Thursday, September 29, 2005


Oscar Wilde, ever aphoristic and nudging, there in the lily-lit gloaming, offers up: “The only difference between a caprice and a life-long passion is that the caprice lasts a little longer.”

(How Turgenev, late in life, fell in love with Maria Savina, “a vivacious young actress with bohemian habits”—love, “only in the sloppiest sense of the word” is how Robert Dessaix puts it (Twilight of Love: Travels with Turgenev.) The famous story of th’arrangement Turgenev made to join Savina in her compartment on the train as she passed near Turgenev’s Spasskoye estate on her way from Moscow to Odessa. How he boarded in Mtsensk, (the railway station where Chekhov had a cup of coffee he claim’d tasted of smoked fish) and descend’d one hour later at Oryol. Voilà les histoires d’amour, incalculably bête et futile, inutile and comprehensible to God or no one, c’est tout.)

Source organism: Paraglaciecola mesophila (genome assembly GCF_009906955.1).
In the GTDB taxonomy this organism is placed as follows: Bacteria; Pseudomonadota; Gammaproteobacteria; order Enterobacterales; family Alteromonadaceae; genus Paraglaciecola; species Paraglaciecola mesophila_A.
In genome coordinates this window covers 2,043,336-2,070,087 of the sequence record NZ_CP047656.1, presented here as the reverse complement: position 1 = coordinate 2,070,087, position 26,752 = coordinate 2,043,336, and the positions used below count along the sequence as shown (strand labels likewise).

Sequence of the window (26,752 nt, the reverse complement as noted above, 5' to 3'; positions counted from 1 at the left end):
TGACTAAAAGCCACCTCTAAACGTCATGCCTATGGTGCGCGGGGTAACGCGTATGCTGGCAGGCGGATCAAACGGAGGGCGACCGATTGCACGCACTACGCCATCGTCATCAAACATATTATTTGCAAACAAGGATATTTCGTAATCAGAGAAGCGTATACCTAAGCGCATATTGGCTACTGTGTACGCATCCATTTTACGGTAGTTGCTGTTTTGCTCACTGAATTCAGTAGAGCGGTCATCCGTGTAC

Turgenev, of course, dismissed the idea of God. Dessaix: “To be fair, what he dismissed was the existence of Bog. (Actually pronounced ‘bawkh,’ this is the word Russians use for the Christian ‘God.’ It was meticulously spelt with a small ‘b’ throughout the Soviet period, as if this might somehow call the deity’s bluff . . .)”

Elsewhere (History of Criticism) George Saintsbury: “Ancient without Modern is a stumbling block, Modern without Ancient is foolishness utter and irremediable.” (There’s a lot of that going around lately.)